Batara Guru (also called Bhattara Guru, Debata Batara Guru and Batara Siwa) is the name of a supreme god in Indonesian Hinduism. His name is derived from Sanskrit Bhattaraka which means “noble lord". He has been conceptualized in Southeast Asia as a kind spiritual teacher, the first of all Gurus in Indonesian Hindu texts, mirroring the guru Dakshinamurti aspect of Hindu god Shiva in the Indian subcontinent. However, Bhattara Guru has more aspects than the Indian Shiva, as the Indonesian Hindus blended their spirits and heroes with him. Bhattara Guru's wife in Southeast Asia is the same Hindu deity Durga.
He is considered as a form of Rudra-Shiva, a creator god in mythologies found in Javanese and Balinese Hindu texts, in a manner similar to Brahma-related mythologies in India. He is supreme in Hinduism in Indonesia, much like god Jupiter was in Roman era.
Batara Guru in the mythologies of the island of Sumatra, states David Leeming, is a primal being, creator of earth and first ancestor of human beings. He is conceptualized quite similar to the creator deity found in Central Asia and Native North America. According to Martin Ramstedt, Batara Guru in other parts of Indonesia is sometimes identified with Shiva, and elsewhere as transcending "Brahma, VIshnu, Shiva and Buddha".
Batara Guru, or Bhattara Guru, is derived from Sanskrit Bhattaraka which means “noble lord". It refers to Siwa (Shiva) in the form of a guru, in Indonesian Hinduism. According to Rachel Storm, the Indian god Shiva was known as Batara Guru outside of islands now part of Indonesia, and Batara Guru was the name for Shiva in rest of Southeast Asia.
Batara Guru in Luwu, Indonesia has been conceptualized as formless, potent, invisible and unlocatable, states Shelly Errington. Batara Guru does not answer to anyone else because he is everything, without boundary, without center, without edge, without emptiness. Batara Guru, states Errington, is considered perfectly one without form who is everything, everywhere all the time.
In Batak mythologyEdit
Batara Guru is one of the Debata na Tolu (trinity gods), that rule Banua Ginjang (upper world, the realm of the gods). He and his brothers - Debata Sori Pada and Debata Mangala Bulan - were born from three eggs hatched by a divine giant hen, Manuk Patia Raja, an avatar of Debata Asi Asi (Shiva). He married a goddess named Siboru Porti Bulan and has two sons (Mula Songta and Mula Songti) and two daughters (Siboru Sorba Jati and Siboru Deak Parujar). Later, Siboru Deak Parujar married Siraja Odap Odap and bore children who became the ancestors of the human beings that inhabit Banua Tonga (middle world, i.e. the Earth).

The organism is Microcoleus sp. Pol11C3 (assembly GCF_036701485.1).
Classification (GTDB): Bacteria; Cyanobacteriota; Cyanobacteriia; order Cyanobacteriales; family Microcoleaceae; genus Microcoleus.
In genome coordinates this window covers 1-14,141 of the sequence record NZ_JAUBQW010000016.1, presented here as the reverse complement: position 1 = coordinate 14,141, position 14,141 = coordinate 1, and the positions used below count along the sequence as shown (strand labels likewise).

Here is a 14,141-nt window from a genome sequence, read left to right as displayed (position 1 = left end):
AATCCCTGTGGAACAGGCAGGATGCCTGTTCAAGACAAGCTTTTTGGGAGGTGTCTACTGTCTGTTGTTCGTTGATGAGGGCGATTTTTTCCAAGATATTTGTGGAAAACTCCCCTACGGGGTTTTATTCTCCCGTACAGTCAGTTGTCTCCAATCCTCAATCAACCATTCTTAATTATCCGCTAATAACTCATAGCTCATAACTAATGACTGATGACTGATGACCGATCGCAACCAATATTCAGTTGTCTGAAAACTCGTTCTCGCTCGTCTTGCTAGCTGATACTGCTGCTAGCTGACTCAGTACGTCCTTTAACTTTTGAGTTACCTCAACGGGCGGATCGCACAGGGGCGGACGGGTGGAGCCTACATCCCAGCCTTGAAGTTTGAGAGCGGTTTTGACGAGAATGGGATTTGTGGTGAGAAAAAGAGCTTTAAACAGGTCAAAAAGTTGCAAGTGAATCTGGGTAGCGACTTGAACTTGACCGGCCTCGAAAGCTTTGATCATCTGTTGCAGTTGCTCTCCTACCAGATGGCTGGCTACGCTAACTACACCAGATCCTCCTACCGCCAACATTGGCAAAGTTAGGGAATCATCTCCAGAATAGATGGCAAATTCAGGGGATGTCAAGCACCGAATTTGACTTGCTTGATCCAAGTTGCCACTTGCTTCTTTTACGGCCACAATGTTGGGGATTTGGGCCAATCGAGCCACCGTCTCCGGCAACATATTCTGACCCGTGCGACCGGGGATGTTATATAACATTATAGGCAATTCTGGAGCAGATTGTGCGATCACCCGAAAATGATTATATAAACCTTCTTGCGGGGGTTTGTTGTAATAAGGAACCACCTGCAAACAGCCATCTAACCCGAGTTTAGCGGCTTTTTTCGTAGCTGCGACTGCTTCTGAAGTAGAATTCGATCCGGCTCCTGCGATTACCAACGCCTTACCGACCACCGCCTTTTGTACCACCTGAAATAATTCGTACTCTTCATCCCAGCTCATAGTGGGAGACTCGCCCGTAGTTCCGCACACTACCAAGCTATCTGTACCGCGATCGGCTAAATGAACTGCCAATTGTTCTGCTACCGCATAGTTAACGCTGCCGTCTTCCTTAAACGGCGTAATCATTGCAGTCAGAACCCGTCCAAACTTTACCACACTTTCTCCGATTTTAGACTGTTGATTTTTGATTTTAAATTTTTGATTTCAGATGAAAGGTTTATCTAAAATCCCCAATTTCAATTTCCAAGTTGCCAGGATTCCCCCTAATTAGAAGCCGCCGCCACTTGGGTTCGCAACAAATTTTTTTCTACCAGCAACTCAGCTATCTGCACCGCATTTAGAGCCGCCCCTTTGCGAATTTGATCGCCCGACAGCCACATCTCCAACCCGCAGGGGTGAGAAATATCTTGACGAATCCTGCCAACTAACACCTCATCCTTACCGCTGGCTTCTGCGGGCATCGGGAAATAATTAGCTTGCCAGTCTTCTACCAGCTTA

In Bugis mythologyEdit
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According to Sureq Galigo, Batara Guru was a god, the son of Sang Patotoqe and Datu Palingeq, who was sent to earth to cultivate it as human being. His divine name was La Togeq Langiq. He had at least ten children from his five concubines, but only one son from his beloved consort, We Nyiliq Timoq. He is the father of Batara Lattuq and grand father of Sawerigading, the main characters in the Bugis myth Sureq Galigo. He is also the father of Sangiang Serri, the goddess of rice and fertility in Bugis mythology.
The children of Batara Guru (according to Sureq Galigo) are:
- We Oddang Nriuq (a.k.a. Sangiang Serri) by We Saung Nriuq, his concubine
- La Pangoriseng by We Leleq Ellung, his concubine
- La Temmalureng by We Saung Nriuq
- La Temmalolo (twin brother of La Temmalureng) by We Saung Nriuq
- La Lumpongeng by Apung Talaga, his concubine
- La Pattaungeng by Tenritalunruq, his concubine
- We Temmaraja by Apung Ritoja, his concubine
- La Tenriepeng by We Saung Nriuq
- La Temmaukkeq by We Leleq Ellung
- La Sappe Ilek by Apung Talaga
- La Tenrioddang by Tenritalunruq
- Batara Lattuq by We Nyiliq Timoq, his beloved consort
In Javanese mythologyEdit
According to Javanese mythology, Batara Guru is a dewa that rules kahyangan, the realm of the gods. He is an avatar of Shiva that gives revelations, gifts and abilities. Batara Guru has a shakti (consort) named Dewi Uma and begat some children. In wayang kulit, Batara Guru is the only character whose feet face forward, with four hands, pointed canine teeth, a blue neck and paralyzed legs. He always rides his vahana, Nandini the cow, and is also known by several names including Sang Hyang Manikmaya, Sang Hyang Caturbuja, Sang Hyang Otipati, Sang Hyang Jagadnata, Nilakanta, Trinetra, Girinata.